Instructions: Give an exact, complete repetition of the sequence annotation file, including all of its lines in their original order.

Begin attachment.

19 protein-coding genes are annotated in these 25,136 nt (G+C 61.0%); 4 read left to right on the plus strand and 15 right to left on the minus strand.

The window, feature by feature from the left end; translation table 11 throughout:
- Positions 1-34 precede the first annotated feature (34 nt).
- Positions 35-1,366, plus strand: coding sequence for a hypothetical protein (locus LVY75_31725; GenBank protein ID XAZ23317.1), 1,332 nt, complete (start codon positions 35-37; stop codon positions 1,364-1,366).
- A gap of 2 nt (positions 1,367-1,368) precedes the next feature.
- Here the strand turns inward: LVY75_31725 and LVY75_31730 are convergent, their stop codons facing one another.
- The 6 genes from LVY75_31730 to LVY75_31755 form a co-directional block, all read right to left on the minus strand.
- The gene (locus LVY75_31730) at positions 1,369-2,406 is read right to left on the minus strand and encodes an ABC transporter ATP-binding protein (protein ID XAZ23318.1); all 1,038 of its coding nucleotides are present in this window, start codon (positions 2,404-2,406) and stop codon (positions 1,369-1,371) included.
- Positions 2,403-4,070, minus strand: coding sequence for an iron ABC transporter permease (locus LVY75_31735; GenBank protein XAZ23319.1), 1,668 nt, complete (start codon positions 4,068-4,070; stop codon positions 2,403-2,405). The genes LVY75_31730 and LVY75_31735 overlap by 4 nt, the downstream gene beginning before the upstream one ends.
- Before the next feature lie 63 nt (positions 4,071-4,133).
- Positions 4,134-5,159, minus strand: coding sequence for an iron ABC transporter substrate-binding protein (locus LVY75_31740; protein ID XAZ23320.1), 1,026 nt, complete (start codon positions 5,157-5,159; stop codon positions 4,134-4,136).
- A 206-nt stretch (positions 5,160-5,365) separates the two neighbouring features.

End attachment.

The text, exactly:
19 protein-coding genes are annotated in these 25,136 nt (G+C 61.0%); 4 read left to right on the plus strand and 15 right to left on the minus strand.

The window, feature by feature from the left end; translation table 11 throughout:
- Positions 1-34 precede the first annotated feature (34 nt).
- Positions 35-1,366, plus strand: coding sequence for a hypothetical protein (locus LVY75_31725; GenBank protein ID XAZ23317.1), 1,332 nt, complete (start codon positions 35-37; stop codon positions 1,364-1,366).
- A gap of 2 nt (positions 1,367-1,368) precedes the next feature.
- Here the strand turns inward: LVY75_31725 and LVY75_31730 are convergent, their stop codons facing one another.
- The 6 genes from LVY75_31730 to LVY75_31755 form a co-directional block, all read right to left on the minus strand.
- The gene (locus LVY75_31730) at positions 1,369-2,406 is read right to left on the minus strand and encodes an ABC transporter ATP-binding protein (protein ID XAZ23318.1); all 1,038 of its coding nucleotides are present in this window, start codon (positions 2,404-2,406) and stop codon (positions 1,369-1,371) included.
- Positions 2,403-4,070, minus strand: coding sequence for an iron ABC transporter permease (locus LVY75_31735; GenBank protein XAZ23319.1), 1,668 nt, complete (start codon positions 4,068-4,070; stop codon positions 2,403-2,405). The genes LVY75_31730 and LVY75_31735 overlap by 4 nt, the downstream gene beginning before the upstream one ends.
- Before the next feature lie 63 nt (positions 4,071-4,133).
- Positions 4,134-5,159, minus strand: coding sequence for an iron ABC transporter substrate-binding protein (locus LVY75_31740; protein ID XAZ23320.1), 1,026 nt, complete (start codon positions 5,157-5,159; stop codon positions 4,134-4,136).
- A 206-nt stretch (positions 5,160-5,365) separates the two neighbouring features.